By Emil DanielyanArmenia’s highest court on Friday declared illegal state prosecutors’ refusal to launch criminal proceedings against a local man who allegedly defrauded a U.S. philanthropist of Armenian descent and his wife.
The Office of Prosecutor-General suffered a rare judicial setback when the Armenian Court of Appeals upheld two lower court rulings ordering it to renew a criminal investigation into the alleged misappropriation of real property claimed by George Najarian. The law-enforcement agency appealed both rulings but will now have to comply with them.
Najarian’s wife Carolann welcomed the latest verdict as a “great victory for the judicial system of Armenia.” “I was ready to leave Armenia and never return,” she told a news conference. “However, after considering that for some time as a real possibility, I realized that my love of Armenia and Armenia’s people had to be separated from the criminal who was trying to rob us of our investment.”
The Najarians, who have engaged in extensive charitable work in Armenia and Nagorno-Karabakh for the past 15 years, have been pushing for a fraud case against their former Yerevan-based representative, Grigor Igitian. The latter is the formal owner of a photo shop and two buildings currently constructed in downtown Yerevan.
The Najarians insists that in reality the lucrative property belongs to them and that they registered it in Igitian's name in 1996 because Armenian law at the time did not allow foreigners to own land in the country. They claim to have invested $500,000 in the assets.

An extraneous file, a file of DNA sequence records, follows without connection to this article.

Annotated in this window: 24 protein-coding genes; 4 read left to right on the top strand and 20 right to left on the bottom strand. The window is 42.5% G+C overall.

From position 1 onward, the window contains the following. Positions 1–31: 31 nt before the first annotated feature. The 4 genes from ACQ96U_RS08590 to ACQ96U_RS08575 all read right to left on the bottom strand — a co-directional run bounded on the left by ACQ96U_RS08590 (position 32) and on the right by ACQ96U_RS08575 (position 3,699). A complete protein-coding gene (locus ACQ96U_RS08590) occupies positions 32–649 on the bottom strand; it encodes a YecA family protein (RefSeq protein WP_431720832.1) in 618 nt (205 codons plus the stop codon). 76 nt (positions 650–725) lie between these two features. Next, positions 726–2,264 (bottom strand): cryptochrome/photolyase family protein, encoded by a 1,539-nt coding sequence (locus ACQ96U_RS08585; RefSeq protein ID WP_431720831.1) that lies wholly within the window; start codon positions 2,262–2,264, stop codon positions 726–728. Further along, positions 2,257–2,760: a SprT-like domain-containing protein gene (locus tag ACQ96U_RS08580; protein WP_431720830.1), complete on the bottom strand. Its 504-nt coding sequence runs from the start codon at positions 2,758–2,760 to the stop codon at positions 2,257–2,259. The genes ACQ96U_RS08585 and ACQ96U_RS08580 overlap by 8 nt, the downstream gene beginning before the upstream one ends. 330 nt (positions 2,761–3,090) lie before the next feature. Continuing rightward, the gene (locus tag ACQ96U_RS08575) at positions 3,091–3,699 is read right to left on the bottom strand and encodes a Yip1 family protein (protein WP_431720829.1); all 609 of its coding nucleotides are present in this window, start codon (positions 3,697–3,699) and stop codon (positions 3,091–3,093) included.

Igitian, however, says he himself raised most of the money working as an English-language interpreter and receiving a large inheritance several years ago. The prosecutors backed his claims when then they closed the inquiry last October. The three court rulings have dealt a blow to the credibility of their arguments, however.
One of Najarian’s attorneys, Ashot Poghosian, accused the prosecutors in his earlier courts remarks of covering up the “large-scale fraud” and intimidating key witnesses. “We had to cope with pressure [from prosecutors],” he repeated on Friday.
The other Najarian lawyer, Hrair Ghukasian, said he hopes the prosecutors will now conduct a new inquiry in earnest. He said they have all the evidence to indict Igitian and hand the property to the Diasporan couple.
The prosecutors have so far declined to publicly comment on the case. “We had information that these investigators were following orders from persons within the government who stand to benefit from expropriating these properties from us,” the Najarians wrote in an article published by Armenian-American newspapers last November.
Carolann Najarian did not personally implicate anyone in the alleged cover-up on Friday, saying only that “it must be somebody very powerful because evidence in this case has been very clear.”
(RFE/RL photo: Poghosian and Najarian speaking at the news conference.)